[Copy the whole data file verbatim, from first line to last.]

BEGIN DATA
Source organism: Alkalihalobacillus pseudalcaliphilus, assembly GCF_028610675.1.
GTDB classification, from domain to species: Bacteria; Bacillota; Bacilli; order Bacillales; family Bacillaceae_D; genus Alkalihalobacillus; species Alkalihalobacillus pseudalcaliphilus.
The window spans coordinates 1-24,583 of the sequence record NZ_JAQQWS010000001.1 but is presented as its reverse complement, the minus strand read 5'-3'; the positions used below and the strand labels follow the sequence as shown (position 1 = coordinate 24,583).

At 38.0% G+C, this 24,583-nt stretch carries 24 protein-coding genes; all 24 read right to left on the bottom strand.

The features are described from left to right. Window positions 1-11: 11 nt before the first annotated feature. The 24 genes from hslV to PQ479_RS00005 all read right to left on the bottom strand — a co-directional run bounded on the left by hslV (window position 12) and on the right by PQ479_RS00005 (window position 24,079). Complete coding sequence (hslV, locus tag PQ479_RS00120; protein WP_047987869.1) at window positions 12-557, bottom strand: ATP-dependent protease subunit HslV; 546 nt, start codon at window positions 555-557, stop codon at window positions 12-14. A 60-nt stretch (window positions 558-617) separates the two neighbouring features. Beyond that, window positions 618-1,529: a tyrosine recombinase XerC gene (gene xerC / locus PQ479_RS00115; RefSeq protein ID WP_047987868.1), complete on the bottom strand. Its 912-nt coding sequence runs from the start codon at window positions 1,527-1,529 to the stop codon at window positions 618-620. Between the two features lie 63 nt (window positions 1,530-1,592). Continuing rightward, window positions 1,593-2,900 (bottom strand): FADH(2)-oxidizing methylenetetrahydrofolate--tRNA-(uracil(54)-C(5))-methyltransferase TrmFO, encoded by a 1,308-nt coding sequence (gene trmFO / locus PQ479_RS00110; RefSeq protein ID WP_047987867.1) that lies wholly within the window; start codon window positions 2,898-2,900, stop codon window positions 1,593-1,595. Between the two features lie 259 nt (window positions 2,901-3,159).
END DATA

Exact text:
Source organism: Alkalihalobacillus pseudalcaliphilus, assembly GCF_028610675.1.
GTDB classification, from domain to species: Bacteria; Bacillota; Bacilli; order Bacillales; family Bacillaceae_D; genus Alkalihalobacillus; species Alkalihalobacillus pseudalcaliphilus.
The window spans coordinates 1-24,583 of the sequence record NZ_JAQQWS010000001.1 but is presented as its reverse complement, the minus strand read 5'-3'; the positions used below and the strand labels follow the sequence as shown (position 1 = coordinate 24,583).

At 38.0% G+C, this 24,583-nt stretch carries 24 protein-coding genes; all 24 read right to left on the bottom strand.

The features are described from left to right. Window positions 1-11: 11 nt before the first annotated feature. The 24 genes from hslV to PQ479_RS00005 all read right to left on the bottom strand — a co-directional run bounded on the left by hslV (window position 12) and on the right by PQ479_RS00005 (window position 24,079). Complete coding sequence (hslV, locus tag PQ479_RS00120; protein WP_047987869.1) at window positions 12-557, bottom strand: ATP-dependent protease subunit HslV; 546 nt, start codon at window positions 555-557, stop codon at window positions 12-14. A 60-nt stretch (window positions 558-617) separates the two neighbouring features. Beyond that, window positions 618-1,529: a tyrosine recombinase XerC gene (gene xerC / locus PQ479_RS00115; RefSeq protein ID WP_047987868.1), complete on the bottom strand. Its 912-nt coding sequence runs from the start codon at window positions 1,527-1,529 to the stop codon at window positions 618-620. Between the two features lie 63 nt (window positions 1,530-1,592). Continuing rightward, window positions 1,593-2,900 (bottom strand): FADH(2)-oxidizing methylenetetrahydrofolate--tRNA-(uracil(54)-C(5))-methyltransferase TrmFO, encoded by a 1,308-nt coding sequence (gene trmFO / locus PQ479_RS00110; RefSeq protein ID WP_047987867.1) that lies wholly within the window; start codon window positions 2,898-2,900, stop codon window positions 1,593-1,595. Between the two features lie 259 nt (window positions 2,901-3,159).